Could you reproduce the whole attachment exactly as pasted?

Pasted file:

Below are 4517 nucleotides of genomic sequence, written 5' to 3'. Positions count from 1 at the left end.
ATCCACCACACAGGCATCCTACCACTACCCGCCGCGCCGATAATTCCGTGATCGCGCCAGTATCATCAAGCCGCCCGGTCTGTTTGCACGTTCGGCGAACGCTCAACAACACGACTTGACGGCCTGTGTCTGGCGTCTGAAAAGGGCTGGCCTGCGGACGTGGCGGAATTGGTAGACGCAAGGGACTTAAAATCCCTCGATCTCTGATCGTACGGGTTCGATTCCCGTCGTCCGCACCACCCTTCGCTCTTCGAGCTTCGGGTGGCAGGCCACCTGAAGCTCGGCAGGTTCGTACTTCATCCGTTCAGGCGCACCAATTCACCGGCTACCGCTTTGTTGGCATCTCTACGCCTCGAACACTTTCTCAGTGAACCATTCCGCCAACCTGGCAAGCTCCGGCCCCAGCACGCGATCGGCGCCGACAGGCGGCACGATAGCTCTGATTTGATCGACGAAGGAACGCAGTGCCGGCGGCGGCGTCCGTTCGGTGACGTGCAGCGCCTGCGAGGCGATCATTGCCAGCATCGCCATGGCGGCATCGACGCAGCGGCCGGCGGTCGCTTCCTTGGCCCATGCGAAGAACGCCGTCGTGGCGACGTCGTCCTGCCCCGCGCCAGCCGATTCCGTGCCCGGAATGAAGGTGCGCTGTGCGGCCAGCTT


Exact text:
Below are 4517 nucleotides of genomic sequence, written 5' to 3'. Positions count from 1 at the left end.
ATCCACCACACAGGCATCCTACCACTACCCGCCGCGCCGATAATTCCGTGATCGCGCCAGTATCATCAAGCCGCCCGGTCTGTTTGCACGTTCGGCGAACGCTCAACAACACGACTTGACGGCCTGTGTCTGGCGTCTGAAAAGGGCTGGCCTGCGGACGTGGCGGAATTGGTAGACGCAAGGGACTTAAAATCCCTCGATCTCTGATCGTACGGGTTCGATTCCCGTCGTCCGCACCACCCTTCGCTCTTCGAGCTTCGGGTGGCAGGCCACCTGAAGCTCGGCAGGTTCGTACTTCATCCGTTCAGGCGCACCAATTCACCGGCTACCGCTTTGTTGGCATCTCTACGCCTCGAACACTTTCTCAGTGAACCATTCCGCCAACCTGGCAAGCTCCGGCCCCAGCACGCGATCGGCGCCGACAGGCGGCACGATAGCTCTGATTTGATCGACGAAGGAACGCAGTGCCGGCGGCGGCGTCCGTTCGGTGACGTGCAGCGCCTGCGAGGCGATCATTGCCAGCATCGCCATGGCGGCATCGACGCAGCGGCCGGCGGTCGCTTCCTTGGCCCATGCGAAGAACGCCGTCGTGGCGACGTCGTCCTGCCCCGCGCCAGCCGATTCCGTGCCCGGAATGAAGGTGCGCTGTGCGGCCAGCTT